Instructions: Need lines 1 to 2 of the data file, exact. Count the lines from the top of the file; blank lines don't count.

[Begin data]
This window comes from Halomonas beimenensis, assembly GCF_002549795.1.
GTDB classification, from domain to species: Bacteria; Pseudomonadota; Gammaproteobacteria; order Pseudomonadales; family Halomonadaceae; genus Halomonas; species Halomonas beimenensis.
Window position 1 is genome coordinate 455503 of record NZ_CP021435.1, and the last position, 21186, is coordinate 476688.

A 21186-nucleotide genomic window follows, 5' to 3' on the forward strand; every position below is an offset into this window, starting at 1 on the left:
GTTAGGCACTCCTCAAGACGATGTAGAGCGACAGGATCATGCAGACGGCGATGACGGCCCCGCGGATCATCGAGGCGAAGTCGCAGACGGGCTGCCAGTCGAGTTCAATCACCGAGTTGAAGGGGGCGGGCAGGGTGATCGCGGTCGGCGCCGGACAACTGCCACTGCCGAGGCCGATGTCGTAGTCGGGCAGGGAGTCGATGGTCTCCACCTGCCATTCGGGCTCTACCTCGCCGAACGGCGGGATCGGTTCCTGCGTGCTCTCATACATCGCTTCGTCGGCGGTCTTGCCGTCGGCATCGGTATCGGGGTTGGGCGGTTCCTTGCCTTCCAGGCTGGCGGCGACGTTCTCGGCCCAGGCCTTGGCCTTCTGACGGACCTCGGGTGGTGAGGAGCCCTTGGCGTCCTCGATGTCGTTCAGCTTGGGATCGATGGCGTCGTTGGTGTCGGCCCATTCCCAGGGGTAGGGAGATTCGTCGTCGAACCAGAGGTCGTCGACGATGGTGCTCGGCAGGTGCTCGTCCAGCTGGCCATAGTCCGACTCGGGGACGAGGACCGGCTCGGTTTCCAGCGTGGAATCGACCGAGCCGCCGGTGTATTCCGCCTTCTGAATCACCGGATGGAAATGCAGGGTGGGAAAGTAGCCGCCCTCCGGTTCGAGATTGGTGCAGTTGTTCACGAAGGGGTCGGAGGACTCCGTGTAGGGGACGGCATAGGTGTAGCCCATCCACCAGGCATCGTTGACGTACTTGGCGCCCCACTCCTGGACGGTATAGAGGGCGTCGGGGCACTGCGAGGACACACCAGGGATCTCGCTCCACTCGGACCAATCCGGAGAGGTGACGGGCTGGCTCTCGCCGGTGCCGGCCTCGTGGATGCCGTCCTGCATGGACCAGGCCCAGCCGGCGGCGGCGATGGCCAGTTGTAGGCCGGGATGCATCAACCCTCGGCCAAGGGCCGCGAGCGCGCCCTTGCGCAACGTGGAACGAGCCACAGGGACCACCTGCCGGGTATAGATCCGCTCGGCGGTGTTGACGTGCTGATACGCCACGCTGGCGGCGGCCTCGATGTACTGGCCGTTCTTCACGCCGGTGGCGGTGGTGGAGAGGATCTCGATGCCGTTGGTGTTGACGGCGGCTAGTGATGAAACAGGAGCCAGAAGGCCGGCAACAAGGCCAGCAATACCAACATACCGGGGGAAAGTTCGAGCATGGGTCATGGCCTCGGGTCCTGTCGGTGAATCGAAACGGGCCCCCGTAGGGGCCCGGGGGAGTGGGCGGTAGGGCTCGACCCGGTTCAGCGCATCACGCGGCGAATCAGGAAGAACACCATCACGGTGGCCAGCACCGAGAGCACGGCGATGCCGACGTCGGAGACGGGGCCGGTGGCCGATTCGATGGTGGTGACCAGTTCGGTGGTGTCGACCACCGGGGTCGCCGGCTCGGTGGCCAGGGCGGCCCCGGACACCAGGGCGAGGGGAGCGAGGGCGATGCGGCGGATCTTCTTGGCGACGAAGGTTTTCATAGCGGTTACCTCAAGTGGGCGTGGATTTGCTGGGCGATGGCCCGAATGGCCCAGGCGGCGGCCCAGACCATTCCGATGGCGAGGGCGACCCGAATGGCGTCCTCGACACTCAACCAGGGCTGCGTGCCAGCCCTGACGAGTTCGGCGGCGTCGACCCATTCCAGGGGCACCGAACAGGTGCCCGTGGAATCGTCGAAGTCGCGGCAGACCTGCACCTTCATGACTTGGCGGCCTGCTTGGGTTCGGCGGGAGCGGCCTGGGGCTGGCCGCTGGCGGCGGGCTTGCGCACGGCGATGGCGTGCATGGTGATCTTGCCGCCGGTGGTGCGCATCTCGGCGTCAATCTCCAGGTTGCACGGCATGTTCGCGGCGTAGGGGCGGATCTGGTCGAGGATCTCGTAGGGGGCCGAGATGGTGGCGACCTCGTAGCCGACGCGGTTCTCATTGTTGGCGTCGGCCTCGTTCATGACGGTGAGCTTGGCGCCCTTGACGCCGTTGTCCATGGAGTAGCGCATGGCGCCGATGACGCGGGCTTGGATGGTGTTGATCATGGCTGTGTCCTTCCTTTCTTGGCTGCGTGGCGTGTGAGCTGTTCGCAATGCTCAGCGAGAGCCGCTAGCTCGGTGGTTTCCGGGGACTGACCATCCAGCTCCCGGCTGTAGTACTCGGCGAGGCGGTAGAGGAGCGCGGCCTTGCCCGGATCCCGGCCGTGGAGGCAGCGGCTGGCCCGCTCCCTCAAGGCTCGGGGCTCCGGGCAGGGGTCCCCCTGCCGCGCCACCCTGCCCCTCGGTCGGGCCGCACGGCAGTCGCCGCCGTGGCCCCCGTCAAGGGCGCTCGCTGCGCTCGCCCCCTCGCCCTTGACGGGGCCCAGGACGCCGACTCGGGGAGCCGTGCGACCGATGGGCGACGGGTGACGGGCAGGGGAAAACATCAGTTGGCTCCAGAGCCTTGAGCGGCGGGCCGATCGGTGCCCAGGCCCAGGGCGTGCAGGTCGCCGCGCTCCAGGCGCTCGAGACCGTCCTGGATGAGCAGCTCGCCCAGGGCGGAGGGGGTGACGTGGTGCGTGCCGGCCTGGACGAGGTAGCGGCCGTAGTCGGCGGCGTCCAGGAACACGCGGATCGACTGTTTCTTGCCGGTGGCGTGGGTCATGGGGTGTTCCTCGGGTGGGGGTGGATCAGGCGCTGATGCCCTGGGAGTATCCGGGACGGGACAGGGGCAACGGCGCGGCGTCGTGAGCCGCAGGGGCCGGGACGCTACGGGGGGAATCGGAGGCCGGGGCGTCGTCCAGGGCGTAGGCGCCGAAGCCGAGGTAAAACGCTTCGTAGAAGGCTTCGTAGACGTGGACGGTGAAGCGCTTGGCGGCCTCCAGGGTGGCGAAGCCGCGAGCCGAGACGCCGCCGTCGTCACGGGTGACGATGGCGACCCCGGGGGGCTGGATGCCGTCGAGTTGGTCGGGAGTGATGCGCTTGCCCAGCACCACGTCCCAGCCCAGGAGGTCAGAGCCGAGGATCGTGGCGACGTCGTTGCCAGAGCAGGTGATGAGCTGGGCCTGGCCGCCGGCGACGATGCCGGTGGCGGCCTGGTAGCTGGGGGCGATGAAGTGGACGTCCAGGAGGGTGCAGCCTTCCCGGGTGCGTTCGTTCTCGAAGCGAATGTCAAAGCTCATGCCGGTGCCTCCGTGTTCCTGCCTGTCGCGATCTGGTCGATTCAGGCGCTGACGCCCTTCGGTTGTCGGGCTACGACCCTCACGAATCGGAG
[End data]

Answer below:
This window comes from Halomonas beimenensis, assembly GCF_002549795.1.
GTDB classification, from domain to species: Bacteria; Pseudomonadota; Gammaproteobacteria; order Pseudomonadales; family Halomonadaceae; genus Halomonas; species Halomonas beimenensis.